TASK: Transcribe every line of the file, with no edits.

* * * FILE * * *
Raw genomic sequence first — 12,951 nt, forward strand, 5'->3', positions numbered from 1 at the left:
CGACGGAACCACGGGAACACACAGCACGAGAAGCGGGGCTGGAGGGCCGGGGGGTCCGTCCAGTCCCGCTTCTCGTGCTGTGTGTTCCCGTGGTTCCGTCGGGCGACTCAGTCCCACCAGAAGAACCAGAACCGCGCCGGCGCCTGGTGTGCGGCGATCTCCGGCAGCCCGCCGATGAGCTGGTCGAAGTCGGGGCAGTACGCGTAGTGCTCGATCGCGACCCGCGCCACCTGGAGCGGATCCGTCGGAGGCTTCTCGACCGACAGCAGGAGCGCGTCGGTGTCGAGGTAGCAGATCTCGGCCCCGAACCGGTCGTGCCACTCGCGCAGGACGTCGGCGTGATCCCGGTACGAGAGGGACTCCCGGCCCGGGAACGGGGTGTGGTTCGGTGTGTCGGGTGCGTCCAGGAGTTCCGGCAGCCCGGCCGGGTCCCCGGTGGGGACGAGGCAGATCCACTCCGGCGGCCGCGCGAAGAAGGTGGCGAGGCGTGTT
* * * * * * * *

Raw genomic sequence first — 12,951 nt, forward strand, 5'->3', positions numbered from 1 at the left:
CGACGGAACCACGGGAACACACAGCACGAGAAGCGGGGCTGGAGGGCCGGGGGGTCCGTCCAGTCCCGCTTCTCGTGCTGTGTGTTCCCGTGGTTCCGTCGGGCGACTCAGTCCCACCAGAAGAACCAGAACCGCGCCGGCGCCTGGTGTGCGGCGATCTCCGGCAGCCCGCCGATGAGCTGGTCGAAGTCGGGGCAGTACGCGTAGTGCTCGATCGCGACCCGCGCCACCTGGAGCGGATCCGTCGGAGGCTTCTCGACCGACAGCAGGAGCGCGTCGGTGTCGAGGTAGCAGATCTCGGCCCCGAACCGGTCGTGCCACTCGCGCAGGACGTCGGCGTGATCCCGGTACGAGAGGGACTCCCGGCCCGGGAACGGGGTGTGGTTCGGTGTGTCGGGTGCGTCCAGGAGTTCCGGCAGCCCGGCCGGGTCCCCGGTGGGGACGAGGCAGATCCACTCCGGCGGCCGCGCGAAGAAGGTGGCGAGGCGTGTT